Possible Tracheal Relaxant and Antimicrobial Effects of the Essential Oil of Ethiopian Thyme Species (<em>Thymus serrulatus</em> Hochst. ex Benth.): A Multiple Mechanistic Approach

Front Pharmacol. 2021 Apr 5;12:615228. doi: 10.3389/fphar.2021.615228. eCollection 2021.

ABSTRACT

The genus Thymus is traditionally used for the treatment of hyperactive airways complaints. The purpose of the current study is to investigate the potential tracheal relaxant effect and possible mechanism(s) of the essential oil of Thymus serrulatus (TS Oil) in isolated guinea pig tracheal tissues. The essential oil was obtained from the fresh erial parts of Thymus serrulatus, and its phyto-components were identified by GC-MS analysis. Guinea pig tracheal preparations were used for testing the tracheal relaxant effect of TS Oil with the determination of the mechanism(s) involved in this relaxation. GC-MS findings reveal that terpenes, fragrance constituents, saponins, and higher fatty acids are present in TS Oil. In isolated guinea pig trachea, TS Oil inhibited carbachol (CCh, 1 µM) and K+ (80 mM)-induced contractions in a pattern similar to that of dicyclomine. TS Oil, at 0.3 mg/ml, shifted parallel CCh-curves towards the right, followed by a non-parallel shift at higher concentration (1 mg/ml), thus suppressing maximum response in the same manner as produced by dicyclomine. Pretreatment of tissues with TS Oil (1 and 3 mg/ml) also produced a rightward shift of Ca++ concentration-response curves (CRCs) in the same manner as caused by verapamil. Further, TS Oil at low concentrations (0.3 and 1 mg/ml) shifted isoprenaline-induced inhibitory CRCs towards the left and increased cAMP levels in isolated tracheal homogenates similar to papaverine, a phosphodiesterase (PDE) inhibitor. In the antimicrobial assay performed by the agar well diffusion method, TS Oil was found most active against Candida albicans and Staphylococcus aureus where the zone of inhibition measured was 28 mm. Additionally, there was little difference between standard strains of gram-positive and gram-negative bacteria. However, methicillin-resistant S. aureus (MRSA) showed a small zone of inhibition as compared to standard strains (22 mm). From these results, it can be concluded that the essential oil of T. serrulatus has the potential to produce antimicrobial effects while causing tracheal relaxation mediated possibly by anticholinergic effects, Ca++ channel blockade, and PDE inhibition whereas additional mechanism(s) cannot be ruled out.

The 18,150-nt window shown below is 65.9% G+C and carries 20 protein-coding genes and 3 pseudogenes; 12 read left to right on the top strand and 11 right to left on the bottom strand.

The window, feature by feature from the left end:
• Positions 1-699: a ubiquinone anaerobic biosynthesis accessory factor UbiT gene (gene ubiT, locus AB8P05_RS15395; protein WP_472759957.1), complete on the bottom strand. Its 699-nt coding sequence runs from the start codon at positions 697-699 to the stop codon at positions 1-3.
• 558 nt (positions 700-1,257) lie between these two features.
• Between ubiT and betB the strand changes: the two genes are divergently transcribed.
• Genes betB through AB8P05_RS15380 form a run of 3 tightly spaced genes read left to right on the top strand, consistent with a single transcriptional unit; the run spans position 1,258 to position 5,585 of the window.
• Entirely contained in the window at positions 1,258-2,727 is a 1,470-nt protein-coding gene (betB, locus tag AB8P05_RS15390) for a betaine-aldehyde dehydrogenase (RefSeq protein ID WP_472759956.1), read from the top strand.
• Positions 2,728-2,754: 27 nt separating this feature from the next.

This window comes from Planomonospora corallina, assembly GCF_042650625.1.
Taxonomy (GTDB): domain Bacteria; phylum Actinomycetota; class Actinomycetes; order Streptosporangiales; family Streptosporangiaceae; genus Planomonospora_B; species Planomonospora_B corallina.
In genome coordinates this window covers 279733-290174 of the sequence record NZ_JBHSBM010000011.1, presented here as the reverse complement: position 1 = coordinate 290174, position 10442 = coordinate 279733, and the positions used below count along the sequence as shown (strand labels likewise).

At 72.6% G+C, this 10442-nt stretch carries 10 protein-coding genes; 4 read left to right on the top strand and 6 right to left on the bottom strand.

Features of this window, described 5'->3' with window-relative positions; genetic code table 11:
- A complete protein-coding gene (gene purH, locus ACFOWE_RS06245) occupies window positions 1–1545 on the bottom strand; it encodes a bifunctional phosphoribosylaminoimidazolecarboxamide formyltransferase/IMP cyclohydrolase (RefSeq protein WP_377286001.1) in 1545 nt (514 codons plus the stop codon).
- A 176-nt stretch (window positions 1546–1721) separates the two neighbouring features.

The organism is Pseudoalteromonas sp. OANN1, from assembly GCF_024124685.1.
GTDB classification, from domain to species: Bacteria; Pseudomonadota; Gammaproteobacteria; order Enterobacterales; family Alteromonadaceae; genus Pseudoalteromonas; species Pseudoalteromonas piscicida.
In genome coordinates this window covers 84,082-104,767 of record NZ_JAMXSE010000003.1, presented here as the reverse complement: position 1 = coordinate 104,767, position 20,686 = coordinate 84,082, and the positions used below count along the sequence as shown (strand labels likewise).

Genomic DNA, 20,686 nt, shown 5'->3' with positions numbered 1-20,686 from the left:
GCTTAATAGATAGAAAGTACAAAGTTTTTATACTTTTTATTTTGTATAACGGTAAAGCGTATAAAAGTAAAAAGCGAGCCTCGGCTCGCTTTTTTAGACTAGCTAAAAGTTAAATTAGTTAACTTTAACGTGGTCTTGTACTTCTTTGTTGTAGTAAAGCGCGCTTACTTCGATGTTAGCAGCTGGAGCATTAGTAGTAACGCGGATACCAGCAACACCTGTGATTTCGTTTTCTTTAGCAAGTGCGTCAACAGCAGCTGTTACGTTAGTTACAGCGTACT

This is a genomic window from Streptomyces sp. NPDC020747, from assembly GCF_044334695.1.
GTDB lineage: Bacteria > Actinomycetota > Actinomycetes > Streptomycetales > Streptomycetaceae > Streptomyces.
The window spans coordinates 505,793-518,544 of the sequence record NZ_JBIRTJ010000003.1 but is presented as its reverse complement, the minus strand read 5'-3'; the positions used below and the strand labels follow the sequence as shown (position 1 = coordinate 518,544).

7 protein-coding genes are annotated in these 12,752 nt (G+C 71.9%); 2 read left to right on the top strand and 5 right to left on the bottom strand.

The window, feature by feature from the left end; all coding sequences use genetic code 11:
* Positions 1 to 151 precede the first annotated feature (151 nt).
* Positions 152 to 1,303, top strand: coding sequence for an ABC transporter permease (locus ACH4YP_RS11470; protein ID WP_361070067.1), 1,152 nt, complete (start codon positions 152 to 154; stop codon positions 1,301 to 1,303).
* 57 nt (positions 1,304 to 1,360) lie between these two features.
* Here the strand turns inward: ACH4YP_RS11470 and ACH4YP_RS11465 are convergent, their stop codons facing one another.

PMID:33883992 | PMC:PMC8053776 | DOI:10.3389/fphar.2021.615228